For different shapes of orthotropic elliptical inclusions, the interaction effect of the inclusions on the displacement component in the z-axis, , at the interface of the central inclusion appeared to be significant for orthotropic elliptical inclusion #1. In this case, the density values, and , in the inclusions were determined to be smaller than those in the matrix. However, the interaction effect of the inclusions appeared to be minimal for orthotropic elliptical inclusion #2. In that case, the density values, and , in the inclusions were found to be greater than those in the matrix.

4. Concluding Remarks

The volume integral equation method was applied to the solution of SH wave scattering problems with multiple orthotropic inclusions involving variations in orientation angle and inclusion separation distances for three different frequencies in an unbounded isotropic matrix. The aspect ratio of each elliptical inclusion was given as 1.0 (circular) and 0.8. It was determined that the displacement component in the z-axis, , at the interface of the central inclusion for orthotropic elliptical inclusion #1 (soft inclusion) differed significantly. However, for orthotropic elliptical inclusion #2 (hard inclusion), the interaction effect of orthotropic elliptical inclusions on the displacement component, (in the z-axis), at the interface of the central inclusion appeared to be minimal.

The main advantage of this technique over those based on finite elements is that it requires discretization of the inclusions only as opposed to having to discretize the entire domain. This approach is similar to the boundary integral equation method except for the presence of the volume integral over the inclusions instead of the surface integrals over the two sides of the interface. It should be noted that if the medium contains a small number of isotropic inclusions, this method may not be as advantageous when compared to the BIEM. However, in the presence of multiple nonsmooth inclusions, the BIEM numerical treatment becomes noticeably cumbersome. Specifically, in elastodynamic problems involving multiple anisotropic inclusions, BIEM numerical treatment becomes extremely difficult since closed-form expressions for elastodynamic Green’s functions for anisotropic media are currently not available. However, the volume integral equation method does not require the use of Green’s functions for anisotropic inclusions. Furthermore, since standard finite elements are used in the VIEM, it is easier and more convenient to handle multiple nonsmooth anisotropic inclusions. Therefore, the formulations developed in this paper in conjunction with other useful methods [18, 19] can be used to calculate the dynamic stress intensity factors and other quantities of practical interest in realistic models of materials containing strong heterogeneities.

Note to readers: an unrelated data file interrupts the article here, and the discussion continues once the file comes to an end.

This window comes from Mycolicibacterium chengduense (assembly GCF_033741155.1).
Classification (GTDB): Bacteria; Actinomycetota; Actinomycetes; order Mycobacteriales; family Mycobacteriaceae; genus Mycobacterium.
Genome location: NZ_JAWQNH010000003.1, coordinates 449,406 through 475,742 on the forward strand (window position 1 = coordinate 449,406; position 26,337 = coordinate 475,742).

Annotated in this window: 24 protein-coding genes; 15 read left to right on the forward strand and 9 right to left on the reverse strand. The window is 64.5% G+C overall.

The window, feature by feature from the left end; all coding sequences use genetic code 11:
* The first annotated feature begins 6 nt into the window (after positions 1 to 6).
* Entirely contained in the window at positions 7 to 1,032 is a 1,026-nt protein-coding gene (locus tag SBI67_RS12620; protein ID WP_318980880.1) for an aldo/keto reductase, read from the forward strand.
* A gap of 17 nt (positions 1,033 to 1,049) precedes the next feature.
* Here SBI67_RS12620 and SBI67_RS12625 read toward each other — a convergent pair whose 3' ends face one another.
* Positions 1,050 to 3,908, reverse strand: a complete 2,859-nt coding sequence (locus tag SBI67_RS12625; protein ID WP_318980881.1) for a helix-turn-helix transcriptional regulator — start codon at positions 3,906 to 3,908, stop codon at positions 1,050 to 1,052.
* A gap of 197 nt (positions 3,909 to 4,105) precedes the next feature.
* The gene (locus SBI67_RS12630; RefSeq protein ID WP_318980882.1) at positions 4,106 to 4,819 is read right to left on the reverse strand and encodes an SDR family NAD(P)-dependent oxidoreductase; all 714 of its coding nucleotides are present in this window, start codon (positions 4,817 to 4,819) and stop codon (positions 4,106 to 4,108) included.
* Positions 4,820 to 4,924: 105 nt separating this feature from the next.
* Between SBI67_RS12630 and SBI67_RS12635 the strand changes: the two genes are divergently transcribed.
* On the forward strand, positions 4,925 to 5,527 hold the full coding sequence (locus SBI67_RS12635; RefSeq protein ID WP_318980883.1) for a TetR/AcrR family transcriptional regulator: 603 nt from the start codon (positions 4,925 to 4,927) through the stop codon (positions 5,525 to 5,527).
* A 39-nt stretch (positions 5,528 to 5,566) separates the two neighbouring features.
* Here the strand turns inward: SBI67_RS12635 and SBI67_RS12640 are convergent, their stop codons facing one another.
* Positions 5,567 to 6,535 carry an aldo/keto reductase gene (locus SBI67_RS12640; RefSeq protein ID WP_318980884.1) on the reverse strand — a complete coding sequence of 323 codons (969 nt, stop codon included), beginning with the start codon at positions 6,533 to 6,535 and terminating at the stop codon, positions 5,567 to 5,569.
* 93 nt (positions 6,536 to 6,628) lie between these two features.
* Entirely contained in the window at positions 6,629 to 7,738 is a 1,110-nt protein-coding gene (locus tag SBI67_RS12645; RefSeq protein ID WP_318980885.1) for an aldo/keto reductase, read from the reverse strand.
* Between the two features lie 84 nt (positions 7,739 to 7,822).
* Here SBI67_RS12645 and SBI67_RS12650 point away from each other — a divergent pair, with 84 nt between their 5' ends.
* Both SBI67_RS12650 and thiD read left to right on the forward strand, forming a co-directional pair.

Through the analysis of plane elastodynamic problems in an unbounded isotropic matrix with multiple orthotropic elliptical inclusions, it is established that this new method is very accurate and effective for solving plane elastodynamic problems in unbounded solids containing general anisotropic inclusions of arbitrary shapes. In forthcoming papers, the formulations developed in this research will be used to calculate other quantities of practical interest in realistic models of composites containing multiple strong anisotropic heterogeneities [9].

Appendix

For three-dimensional elastodynamic problems, in the volume integral equation (1) for fully anisotropic inclusions can be expressed in the form where , , and ) are the three-dimensional displacement components, is the circular frequency of the waves, and , where denotes the density of the inclusions while represents that for the matrix material. In addition, ), where denote the elastic stiffness constants of the inclusions while represent those for the matrix material. In (A.1), represents the three-dimensional elastodynamic Green’s function for the unbounded isotropic matrix material and is given by Pao and Varatharajulu [20] as where , , and where is the wave speed while is the wave speed.

Acknowledgments

This research was supported by Basic Science Research Program through the National Research Foundation of Korea (NRF) funded by the Ministry of Education, Science and Technology (Grant no. 2012-0007636) and Business for Cooperative R&D between Industry, Academy, and Research Institute funded by Korea Small and Medium Business Administration in 2013 (Grant no. C0096465). The authors would also like to express their sincere appreciation to Professor Jason Buschman for his excellent English proofreading and to acknowledge the support from Korea Institute of Science and Technology Information (KISTI) supercomputing center through the strategic support Program for the supercomputing application research (no. KSC-2012-C1-06).